Factory Connection opens Friday in Canal Place Shopping Center.
Factory Connection opens Friday in Canal Place Shopping Center.
A pizza carry-out franchise and two new retailers are expected to open in Philadelphia soon.

Factory Connection, a clothing store, opens Friday in the old Sears building in Canal Place Shopping Center.

The store is currently being stocked and a new sign has already been erected. The store was housed earlier in a building on the southeast corner of the court square before it closed in June 2005.

GNC, which offers vitamins, supplements, minerals, herbs, sports nutrition, diet and energy, and health and beauty products, has signed a lease to locate in the Philadelphia Marketplace next to Hibbett Sports on south Lewis Avenue.

Already announced, Family Dollar plans to open in early spring in a new building on east Main Street where it will employ up to 10.

What Community Development Partnership President David Vowell described as an "eatery," is close to signing a lease agreement on space in Philadelphia.

"There are at least three others that are in different phases of discussion to locate here," said Vowell, who has ownership in the Canal Place Shopping Center.

Construction also began in 2013 on a new funeral home in the northwestern part of the city.

Divine Serenity Memorial Chapel is expected to open this year at 250 Carver Ave.

What's more, Jewelry Just For Fun relocated to a more spacious, newly renovated building at 440 Beacon St. last week next to Candace McKay Image and Design.

This is Jewelry Just For Fun's third expansion and relocation since opening 13 years ago.

Philadelphia Mayor James Young is happy for the increase in retail and restaurant business.

"I'm very pleased that we've got these new entities coming to our town," he said.

"It's a good sign that entrepreneurs have decided Philadelphia is a good place to invest. We've got to keep up the good work and keep our city business-friendly."

Tim Moore, executive director of the Chamber of Commerce and Main Street, is excited as well.

"I plan to work with each one to make sure they are profitable and will stay in Philadelphia," Moore said. "I think the tide is turning on the recession and people are coming around and seeing Philadelphia as a unique place to work."

The past year has seen over 20 new businesses opening in Philadelphia, many niche ventures, focused on specific products and clientele.

The new businesses also brought an increase in sales tax collections for the city. The city's share of sales tax collections is up 7 percent or about $129,000 July 1 to-date.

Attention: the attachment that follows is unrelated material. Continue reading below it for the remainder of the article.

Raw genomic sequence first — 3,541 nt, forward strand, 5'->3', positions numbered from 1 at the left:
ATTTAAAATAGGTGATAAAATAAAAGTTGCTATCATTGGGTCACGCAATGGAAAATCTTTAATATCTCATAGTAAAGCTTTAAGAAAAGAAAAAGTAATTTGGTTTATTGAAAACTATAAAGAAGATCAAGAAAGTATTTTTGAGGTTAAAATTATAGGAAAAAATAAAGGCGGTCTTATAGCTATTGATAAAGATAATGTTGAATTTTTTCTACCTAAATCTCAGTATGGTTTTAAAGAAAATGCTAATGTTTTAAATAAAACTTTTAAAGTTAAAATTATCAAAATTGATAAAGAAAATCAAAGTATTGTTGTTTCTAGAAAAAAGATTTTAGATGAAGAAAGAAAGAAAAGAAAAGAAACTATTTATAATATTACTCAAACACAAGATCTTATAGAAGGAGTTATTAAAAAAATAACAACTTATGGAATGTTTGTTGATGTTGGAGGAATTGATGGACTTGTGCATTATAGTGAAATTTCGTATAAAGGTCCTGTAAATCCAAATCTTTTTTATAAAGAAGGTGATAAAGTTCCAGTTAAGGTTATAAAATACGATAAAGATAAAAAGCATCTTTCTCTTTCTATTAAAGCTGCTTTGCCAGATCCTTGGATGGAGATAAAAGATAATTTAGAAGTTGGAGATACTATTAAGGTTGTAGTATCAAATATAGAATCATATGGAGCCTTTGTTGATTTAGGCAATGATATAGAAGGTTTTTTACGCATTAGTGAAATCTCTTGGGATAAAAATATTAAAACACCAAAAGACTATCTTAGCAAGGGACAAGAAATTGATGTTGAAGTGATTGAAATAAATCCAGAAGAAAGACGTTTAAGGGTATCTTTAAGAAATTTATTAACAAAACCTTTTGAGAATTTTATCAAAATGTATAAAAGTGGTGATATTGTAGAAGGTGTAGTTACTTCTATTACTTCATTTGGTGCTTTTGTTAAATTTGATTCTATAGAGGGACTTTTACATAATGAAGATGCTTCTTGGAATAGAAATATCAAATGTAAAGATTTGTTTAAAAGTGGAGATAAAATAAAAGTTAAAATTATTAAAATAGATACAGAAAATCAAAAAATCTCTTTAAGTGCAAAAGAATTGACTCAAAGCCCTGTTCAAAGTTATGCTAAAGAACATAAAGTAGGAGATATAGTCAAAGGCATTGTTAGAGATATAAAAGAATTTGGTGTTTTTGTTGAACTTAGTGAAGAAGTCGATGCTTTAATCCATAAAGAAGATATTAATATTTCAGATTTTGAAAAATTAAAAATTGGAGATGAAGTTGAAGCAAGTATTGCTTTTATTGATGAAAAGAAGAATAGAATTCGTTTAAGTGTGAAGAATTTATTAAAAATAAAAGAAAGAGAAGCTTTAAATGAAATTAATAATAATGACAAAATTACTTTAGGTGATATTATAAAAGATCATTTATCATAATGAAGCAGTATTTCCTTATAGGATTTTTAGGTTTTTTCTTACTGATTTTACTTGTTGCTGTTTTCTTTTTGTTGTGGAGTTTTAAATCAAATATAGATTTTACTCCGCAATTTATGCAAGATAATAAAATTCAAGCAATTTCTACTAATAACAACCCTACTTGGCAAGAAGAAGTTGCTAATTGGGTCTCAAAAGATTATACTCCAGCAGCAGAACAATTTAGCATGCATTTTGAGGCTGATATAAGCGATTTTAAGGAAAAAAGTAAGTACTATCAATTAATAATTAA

While November collections were up 7.5 percent or $24,000, December totals have not been reported, though merchants reported brisk sales over the holidays.

Among the new businesses opening in 2013 were Knots, a kid's salon on the square; three liquor stores, Corks, Myxer's and Sips & Nips; a supplement retailer, Penny's Natural Market; and various restaurants, including Downtown Deli and Oishi.

Many of the new businesses have set up shop in vacant buildings.

City building official Jay Eakes said there was only one new commercial construction permit issued in the city in 2013, Family Dollar on east Main Street.

One was issued in 2012 for Tractor Supply on Mississippi 16 west.

There was no new commercial construction in the city in 2011.

Realtor Mike Tinsley said earlier that Philadelphia has always been more aggressive than other areas, even in recent years.

"It trumps places like Leake, Newton and Kemper. The closest to us would be Louisville. Philadelphia is more of a mecca for diversity and employment."

Tinsley also noted a slight increase in commercial property sales in 2013.

"People are tired of negativity in the market and waiting for everything to get better," he has said. "They just went on and did it."

Findings from a 2010 charrette showed that the empty buildings downtown diminish the appeal of the area.

A group of planning experts, in a final report on the charrette to the Main Street Association, said the nearly two dozen vacant buildings at the time were a major concern.

The effort to bring new retail opportunities, particularly restaurants, to Philadelphia stemmed from the charrette (pronounced shuh-ret).

The study showed that Philadelphia is underserved by sit-down restaurants and grocery stores.

An estimated $12.3 million in sit-down restaurant business leaves Philadelphia annually, while about $41 million in grocery shopping is apparently being done elsewhere, the study revealed.